Unhandled Exceptions

26 Nov

Fairfield Westchester Code Camp–That’s a Wrap!

Code Camp Wrap Up

Three weeks ago (on November 6th, 2010), I had the good fortune of being selected to deliver two talks at the recent Fairfield Westchester Code Camp (FWCC) in Stamford, Connecticut.  Even though its about equidistant from my house as the Philadelphia Code Camp, I’ve not prior considered participating in FWCC because it always seemed conceptually too far away to make a day trip out of.  When I accidentally stumbled into the role of helping to organize the 2010 NYC Code Camp in the early part of this year, I came to know and work closely with Mark Freedman who, along with others from the area also organizes the FWCC event.  So when word reached me of the next FWCC event being scheduled, I determined to submit several talks for the event, hoping that I would be selected to participate.  Fortunately, two of my talks were chosen:

  • Unit Testing Patterns and Anti-Patterns
  • Taming Your Dependencies with Inversion-of-Control Containers

Both of these were repeats of talks I’d previously delivered in other venues.  The Unit Testing talk had been most-recently delivered at the Philly Code Camp in October of this year and the IoC talk had been delivered prior for the venerable NotAtPDC2009 online event that shadowed the PDC event last November.  For each of these, I spent some time polishing the content and updating it a bit as well as rehearsing the live-coding examples that accompany each of the talks but the process served to remind me how much easier it is to (re)deliver talks from prior content vs. creating new presentations from scratch Smile

Taming Your Dependencies with Inversion-of-Control Containers

This presentation begins with my explaining that the goal of the talk isn’t to create IoC Ninjas out of the audience but to introduce the basics of Dependency Injection and Inversion of Control and to discuss the value of the techniques and the role that IoC containers play in reassembling collaborating classes to accomplish meaningful work.  As part of explaining these core concepts, I rely heavily on using the LEGO block metaphor to relate to the decomposition and reassembly of components in code.

After a bit of refactoring our existing code sample to introduce dependency injection, we look at some techniques for manually injecting dependencies and then move on to understanding how an IoC container can assist in this process of reassembly.  To finish things off, we take a very brief look at how IoC containers can be used with Aspect-Oriented-Programming (AOP) approached to introduce so-called cross-cutting-concerns in your applications.

The feedback from my delivery of this talk was almost universally positive.  In addition to written reviews received afterwards from evaluation forms, I also was approached by several people immediately afterwards who offered their thanks for my presenting what had previously seemed like a complex and challenging set of topics in a form that they could easily understand and in a manner than suggested several real-world scenarios in which they could begin to apply the principles I discussed.  In a sense “thanks to your presentation, I finally ‘got it’ ” is perhaps the best thing an attendee could tell me about my efforts – it clearly shows that I was able to reach at least some of the people in the room Smile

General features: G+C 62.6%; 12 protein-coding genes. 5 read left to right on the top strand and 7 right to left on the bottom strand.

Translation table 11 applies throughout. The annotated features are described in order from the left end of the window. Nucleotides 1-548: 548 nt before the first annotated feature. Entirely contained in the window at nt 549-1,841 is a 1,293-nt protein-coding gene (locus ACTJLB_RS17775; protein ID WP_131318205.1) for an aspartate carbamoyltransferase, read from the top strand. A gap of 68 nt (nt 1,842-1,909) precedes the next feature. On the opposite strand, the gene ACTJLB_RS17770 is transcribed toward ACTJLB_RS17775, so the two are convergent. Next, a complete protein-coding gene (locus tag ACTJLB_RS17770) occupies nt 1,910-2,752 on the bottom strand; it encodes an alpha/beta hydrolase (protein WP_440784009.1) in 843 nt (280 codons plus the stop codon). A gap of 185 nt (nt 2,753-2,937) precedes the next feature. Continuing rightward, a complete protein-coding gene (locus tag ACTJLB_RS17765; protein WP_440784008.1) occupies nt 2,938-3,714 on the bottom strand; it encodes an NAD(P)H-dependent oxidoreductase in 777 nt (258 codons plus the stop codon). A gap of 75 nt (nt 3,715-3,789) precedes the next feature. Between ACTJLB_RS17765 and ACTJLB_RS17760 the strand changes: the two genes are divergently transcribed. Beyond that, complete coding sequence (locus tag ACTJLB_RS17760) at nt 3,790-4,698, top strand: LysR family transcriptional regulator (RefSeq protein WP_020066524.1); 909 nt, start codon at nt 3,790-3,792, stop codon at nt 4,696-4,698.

I’m pretty certain that the delivery of this session was captured on video so once I know more about where this is available for download, I will update this post to reflect that.  I the mean time, here’s links for the slides and the sample code for download:

Unit Testing Patterns and Anti-Patterns

I also delivered my Unit Testing Patterns and Anti-Patterns talk for the second time (the first being at the Philly Code Camp referenced above) and for the most part this was a successful session as well.  The room wasn’t quite as packed as it had been for the Philly Code Camp delivery but it was a good crowd, engaged and offering good feedback and commentary.  This talk is more of an interactive conversation with the audience rather than a straightforward lecture and so its success (or not) is heavily dependent on the audience’s willingness to engage.  For the most part, the audience offered good input and helped move the discussion along.

The slides and sample code are available for download here:

Thanks for the Speaker Dinner!

Speaker Dinner

The photo at left was taken at the Speaker’s Dinner, held at a local ale house after the event.  Unfortunately, it’s the only photo of the event that I have to share, but it captures the part of these events that I (secretly) value the most – the opportunity to interact face-to-face with other smart people in the .NET ecosystem, share ideas, and argue opinions.

Often times, such events even provide opportunities to meet people that I’ve interacted with online many times but haven’t had a chance to meet in person.  Although he’s turned away from the camera, on the left hand side of the table is George Mauer who lives in New Orleans but (unbeknownst to me) happens to have family in the NYC area.  He managed to time a visit to see his family with FWCC and so I got to meet someone I’ve “spoken to” online many times but who (normally) lives over 1,300 miles away!  Code Camp networking FTW!

I’m also joined at the table by Dane Morgridge, John Zablocki, Ned Ames and others.  John Baird and Greg Shackles are there too (both off camera to the left).

I understand that Telerik had something to do with sponsoring the Speaker’s Dinner, so it wouldn’t be fair to enjoy the meal without offering a shout-out to them in exchange for their funding a very enjoyable evening of food, drink, and great conversation.

I’ve no idea when the next FWCC is scheduled, but hopefully I’ll get the chance to come back and give more talks again next time; I had a blast at this one~!

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